I hold these truths to be self-evident:
To measure improvement, we need to have a baseline
Not any progress is good progress. Aimless progress may be worse than no progress, as we've gotten farther from our goals or desires
We have a limit to what we can achieve on our own, thus we need to engage in teamwork efforts to achieve greater goals
Thus, one of the first actions you should take with a team is to create a "team competency matrix". The "you" in the above sentence can be a development team member, a Scrum Master, a Team Lead (though I'm not a huge fan of that concept), a product or development leader, anyone interested in trying to learn what employees want to learn and if your organization is aligned with their needs, or vice-versa. It's a simple chart:
Team member names in the horizontal rows headers
Required Team Skills in the column headers
Once you've done that, go over and mark the skill level for each team member in each skill area
* It can be on a scale of novice, practitioner, and expert, or 1 to 5. The example below is red/yellow/green for a novice to expert scale.
* Skip irrelevant skills, it just feels bad for a QA to have a 0 in UI design, and adds nothing but clutter, in my opinion
Now you have a clear understanding of how many members are skill in each area. Definitions like "frontend developer" help no one. Becoming a more skilled developer isn't a very specific aim.
Most importantly, it's up to the team to decide who can strengthen which skills, and if there's even a need for something.
You may ask - how do I know the required skills? You'll start off by asking everyone in the room what they think is required for this particular product/project.
We did this at our teams to identify needs in various frameworks, for example, e.g. React, but for other teams it may be some soft skills in the list as well, or process knowledge. The point is, there's no single list, it's NOT dictated by the company, if you're a truly self-organizing team. There may be some constraints, naturally, at the company level.
So, what was the point?
It was a team initiative, and it made it transparent to the team where each of them stood. I know many companies like and need definitions like "Junior", "Mid-Level", and "Senior", but breaking it down to specific skills can help everyone understand where they are without titles.
It also made skill development not a personal effort (though nothing precluded teammates from learning new things not on this chart), but a realization of team needs. If we were sorely missing a frontend developer with React knowledge we could bring one from outside (and we did, as we grew), or we could develop our own, which we also did.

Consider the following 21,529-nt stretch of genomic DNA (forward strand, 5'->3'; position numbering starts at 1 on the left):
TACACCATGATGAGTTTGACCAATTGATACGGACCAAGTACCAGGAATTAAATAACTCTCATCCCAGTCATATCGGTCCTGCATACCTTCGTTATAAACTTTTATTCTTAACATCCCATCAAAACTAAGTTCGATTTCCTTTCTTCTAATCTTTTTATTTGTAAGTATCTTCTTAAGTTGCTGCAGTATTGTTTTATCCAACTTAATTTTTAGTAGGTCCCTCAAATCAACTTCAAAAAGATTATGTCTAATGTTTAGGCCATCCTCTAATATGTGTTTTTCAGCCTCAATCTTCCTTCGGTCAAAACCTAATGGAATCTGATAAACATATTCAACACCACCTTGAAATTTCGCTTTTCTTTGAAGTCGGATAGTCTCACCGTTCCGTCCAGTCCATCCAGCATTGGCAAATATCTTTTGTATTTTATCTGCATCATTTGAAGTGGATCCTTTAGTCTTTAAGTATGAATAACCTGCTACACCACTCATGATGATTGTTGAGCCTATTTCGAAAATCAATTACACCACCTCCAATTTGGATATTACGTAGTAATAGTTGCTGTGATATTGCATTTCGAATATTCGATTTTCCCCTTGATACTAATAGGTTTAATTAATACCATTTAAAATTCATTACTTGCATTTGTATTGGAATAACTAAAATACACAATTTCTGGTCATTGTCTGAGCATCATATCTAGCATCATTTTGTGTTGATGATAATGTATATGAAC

Instead of skill development being a "PULL" effort, where someone externally telling you what you need to learn, the team itself "PUSHed" itself to fill in the gaps, or at least became aware.
A self-organizing/self-governing team may also decide they need a new member to fill the gaps - as they may see that no one on the team is interested/able to learn these new skills, without significant loss of skills in other areas, due to the time demand. Talk about empowerment...
As a leader (or a servant leader), you may find out that the most desired skills/currently held skills don't fit your CURRENT plans. You may decide to alter your plans, listen to the team members who are suggesting changes in this transparent way. You may also discover skills team members learned on their own that they never get to apply.
If you're an organizational leader, this is a good place to start with teams. Especially if you're trying to re-organize them from siloed teams (e.g. frontend teams/backend teams) to more "organic" or "dedicated product teams". You need to make sure you're not creating teams that will lack required skills. This competency map is the pre-requisite (in my opinion) to an effective session of the "Meddlers Game" for your organization (more on that in a future post, perhaps). I know you can play it in a hypothetical manner, but real companies have real re-teaming needs that I hope can be answered by a combination of both that and "Team Competency Matrix" Want to learn more or try it for yourself? Visit https://management30.com/practice/competency-matrix/ , or download a template for Team Competency, and start developing your team! Or, even better, contact me for a full Management 3.0 workshop at your organization!